My first day was a bit overwhelming.  For my own twitter account, I have an over-reactive ‘block’ finger.  I do not want Jim-Bob Smith, harmonica extraordinaire from Timbucktwo, USA following my carefully chosen thoughts, feelings, and interests.  Because of this, I have about 300 followers.  The Nursing Students page has nearly 4000 followers!  This was a shock to my system, and trying to weave through hundreds of posts was definitely a learning experience.  I decided to not put any pressure on myself.  Look at what you can, tweet what you can, learn what you can.

 

By the end of day two I was in the swing of things. I could distinguish good bits of information from the not so good, and I was beginning to open up and ask questions of my audience.  Not many replied.  I think of the whole experience that was the biggest struggle, getting the wider audience, outside university, to engage.  Re-tweeting of the posts were plentiful, but not an engaged conversation.  This is something I will try to encourage next time I curate.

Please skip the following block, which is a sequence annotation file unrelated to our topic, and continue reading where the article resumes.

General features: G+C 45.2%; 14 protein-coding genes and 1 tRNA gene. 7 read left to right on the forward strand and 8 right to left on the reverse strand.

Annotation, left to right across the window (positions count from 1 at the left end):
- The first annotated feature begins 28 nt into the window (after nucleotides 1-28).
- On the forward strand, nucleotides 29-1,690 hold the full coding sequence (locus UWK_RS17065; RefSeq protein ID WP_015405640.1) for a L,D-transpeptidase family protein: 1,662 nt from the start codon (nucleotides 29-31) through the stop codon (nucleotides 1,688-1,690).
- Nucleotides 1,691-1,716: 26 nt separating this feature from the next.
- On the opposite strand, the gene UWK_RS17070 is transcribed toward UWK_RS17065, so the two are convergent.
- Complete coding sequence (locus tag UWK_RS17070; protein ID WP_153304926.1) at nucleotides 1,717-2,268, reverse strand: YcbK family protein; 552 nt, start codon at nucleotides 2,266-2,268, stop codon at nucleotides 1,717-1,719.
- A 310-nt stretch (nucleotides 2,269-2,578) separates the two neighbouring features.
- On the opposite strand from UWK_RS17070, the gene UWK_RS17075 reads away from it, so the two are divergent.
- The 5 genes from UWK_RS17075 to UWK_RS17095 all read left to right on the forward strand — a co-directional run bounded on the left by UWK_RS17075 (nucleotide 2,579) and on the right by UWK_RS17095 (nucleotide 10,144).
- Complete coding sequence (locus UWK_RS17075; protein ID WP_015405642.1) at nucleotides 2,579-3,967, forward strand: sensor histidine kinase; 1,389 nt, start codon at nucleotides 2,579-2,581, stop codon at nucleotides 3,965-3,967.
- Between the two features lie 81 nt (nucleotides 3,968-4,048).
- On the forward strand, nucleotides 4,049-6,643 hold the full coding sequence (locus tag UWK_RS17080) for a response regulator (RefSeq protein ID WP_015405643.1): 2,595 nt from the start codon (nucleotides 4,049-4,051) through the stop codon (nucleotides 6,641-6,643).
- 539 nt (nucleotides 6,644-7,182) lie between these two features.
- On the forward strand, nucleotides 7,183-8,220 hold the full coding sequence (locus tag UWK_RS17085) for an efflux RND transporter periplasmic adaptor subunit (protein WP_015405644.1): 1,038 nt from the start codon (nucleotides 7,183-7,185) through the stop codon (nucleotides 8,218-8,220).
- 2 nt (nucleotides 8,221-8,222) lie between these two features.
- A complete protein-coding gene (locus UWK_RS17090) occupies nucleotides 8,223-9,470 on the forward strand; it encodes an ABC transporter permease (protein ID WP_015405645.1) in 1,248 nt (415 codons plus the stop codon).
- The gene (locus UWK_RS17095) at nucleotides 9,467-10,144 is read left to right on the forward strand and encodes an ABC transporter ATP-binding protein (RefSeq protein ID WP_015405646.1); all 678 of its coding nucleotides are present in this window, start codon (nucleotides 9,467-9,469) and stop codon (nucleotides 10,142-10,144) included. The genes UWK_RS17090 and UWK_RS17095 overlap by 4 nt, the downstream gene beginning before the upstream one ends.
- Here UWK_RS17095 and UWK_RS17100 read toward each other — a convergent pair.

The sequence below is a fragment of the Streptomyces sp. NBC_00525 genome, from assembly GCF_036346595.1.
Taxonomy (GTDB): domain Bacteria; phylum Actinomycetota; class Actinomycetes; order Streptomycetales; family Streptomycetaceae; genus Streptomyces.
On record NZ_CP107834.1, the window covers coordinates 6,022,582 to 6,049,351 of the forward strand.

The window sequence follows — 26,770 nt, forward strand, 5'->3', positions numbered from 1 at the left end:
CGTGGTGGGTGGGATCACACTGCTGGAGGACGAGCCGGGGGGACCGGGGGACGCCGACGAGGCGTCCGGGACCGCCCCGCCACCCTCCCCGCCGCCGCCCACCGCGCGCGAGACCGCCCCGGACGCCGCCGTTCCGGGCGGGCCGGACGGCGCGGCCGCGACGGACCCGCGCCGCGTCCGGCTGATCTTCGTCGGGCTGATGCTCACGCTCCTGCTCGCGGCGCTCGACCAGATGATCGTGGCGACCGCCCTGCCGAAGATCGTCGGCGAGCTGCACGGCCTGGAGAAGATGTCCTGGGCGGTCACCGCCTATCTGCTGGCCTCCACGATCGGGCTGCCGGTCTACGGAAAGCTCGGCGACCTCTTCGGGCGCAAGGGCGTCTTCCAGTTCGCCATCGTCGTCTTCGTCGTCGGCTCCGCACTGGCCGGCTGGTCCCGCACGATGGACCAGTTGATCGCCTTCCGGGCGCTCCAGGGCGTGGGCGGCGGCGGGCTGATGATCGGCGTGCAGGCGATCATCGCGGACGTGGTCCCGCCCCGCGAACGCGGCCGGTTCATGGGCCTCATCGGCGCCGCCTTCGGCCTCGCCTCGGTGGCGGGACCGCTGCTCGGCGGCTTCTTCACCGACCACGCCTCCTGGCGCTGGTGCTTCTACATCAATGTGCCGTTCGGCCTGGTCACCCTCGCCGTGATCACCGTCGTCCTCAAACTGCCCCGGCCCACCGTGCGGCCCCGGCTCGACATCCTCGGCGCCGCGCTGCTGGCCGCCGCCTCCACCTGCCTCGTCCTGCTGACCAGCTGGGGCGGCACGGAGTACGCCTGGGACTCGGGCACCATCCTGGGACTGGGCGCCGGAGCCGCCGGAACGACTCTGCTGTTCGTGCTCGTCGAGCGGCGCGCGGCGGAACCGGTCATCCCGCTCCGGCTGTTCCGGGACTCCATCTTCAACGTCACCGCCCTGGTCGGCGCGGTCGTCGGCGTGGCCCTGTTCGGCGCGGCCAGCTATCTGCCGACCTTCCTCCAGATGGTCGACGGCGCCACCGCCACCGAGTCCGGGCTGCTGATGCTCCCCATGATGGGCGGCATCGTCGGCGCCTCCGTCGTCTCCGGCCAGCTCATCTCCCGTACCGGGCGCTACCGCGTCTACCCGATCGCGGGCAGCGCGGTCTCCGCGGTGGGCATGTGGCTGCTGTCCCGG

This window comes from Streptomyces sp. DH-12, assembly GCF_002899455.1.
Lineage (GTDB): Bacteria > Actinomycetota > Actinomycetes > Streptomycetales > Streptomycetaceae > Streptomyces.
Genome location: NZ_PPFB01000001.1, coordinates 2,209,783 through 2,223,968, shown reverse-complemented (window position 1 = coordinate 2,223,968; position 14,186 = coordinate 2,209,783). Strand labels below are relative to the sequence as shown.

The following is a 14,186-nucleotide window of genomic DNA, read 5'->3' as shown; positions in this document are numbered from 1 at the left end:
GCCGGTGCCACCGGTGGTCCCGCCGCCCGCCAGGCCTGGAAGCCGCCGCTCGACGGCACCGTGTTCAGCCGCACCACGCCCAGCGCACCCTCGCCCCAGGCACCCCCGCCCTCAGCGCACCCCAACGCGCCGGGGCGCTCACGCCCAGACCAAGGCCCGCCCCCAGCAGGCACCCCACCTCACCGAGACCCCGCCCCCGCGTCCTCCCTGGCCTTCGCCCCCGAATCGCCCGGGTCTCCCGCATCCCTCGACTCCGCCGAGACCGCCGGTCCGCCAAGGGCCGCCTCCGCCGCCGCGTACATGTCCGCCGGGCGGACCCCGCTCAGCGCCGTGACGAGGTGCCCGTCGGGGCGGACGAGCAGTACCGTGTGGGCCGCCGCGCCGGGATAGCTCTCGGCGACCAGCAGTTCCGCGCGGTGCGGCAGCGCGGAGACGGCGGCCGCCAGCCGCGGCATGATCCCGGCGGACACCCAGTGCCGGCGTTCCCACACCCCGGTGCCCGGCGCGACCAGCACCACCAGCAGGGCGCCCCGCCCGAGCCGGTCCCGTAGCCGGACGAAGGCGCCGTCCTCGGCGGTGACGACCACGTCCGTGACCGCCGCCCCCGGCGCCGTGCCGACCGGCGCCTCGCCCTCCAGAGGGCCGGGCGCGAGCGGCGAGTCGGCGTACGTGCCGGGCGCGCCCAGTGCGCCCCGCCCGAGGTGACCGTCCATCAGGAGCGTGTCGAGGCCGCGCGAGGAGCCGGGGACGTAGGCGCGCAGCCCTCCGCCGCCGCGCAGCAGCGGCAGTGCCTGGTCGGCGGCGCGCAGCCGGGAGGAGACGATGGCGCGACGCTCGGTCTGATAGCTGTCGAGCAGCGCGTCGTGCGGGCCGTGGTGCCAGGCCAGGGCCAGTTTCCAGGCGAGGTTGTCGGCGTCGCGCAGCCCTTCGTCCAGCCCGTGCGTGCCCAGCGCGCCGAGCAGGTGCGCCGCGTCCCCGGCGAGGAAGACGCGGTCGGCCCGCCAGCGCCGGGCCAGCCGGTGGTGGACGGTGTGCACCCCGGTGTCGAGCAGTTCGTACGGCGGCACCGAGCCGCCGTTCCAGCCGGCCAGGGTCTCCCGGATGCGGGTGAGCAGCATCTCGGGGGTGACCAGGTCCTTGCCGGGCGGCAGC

Yes I said, ‘next time I curate’. By the end of the week, I did not want it to come to a finish.  I made some fantastic connections with Salford Nursing Society, WeNurses, NurChat, and fellow students and colleagues from Salford University.  I felt like I was part of a team, a family, and a community.  Florence Nightingale said that “happiness is the gradual realization of a worthy ideal or goal”, and that is exactly how I felt.  No longer did I feel like curating for an impressive CV, I wanted to do it to feel part of a group who wants to deliver the best ideas, and the best tips, for promoting a better client journey.  I wanted to share in this information because I want to know the best ideas and the best tips, for being the best student nurse, and ultimately registered nurse, I can be for the benefit of my future clients.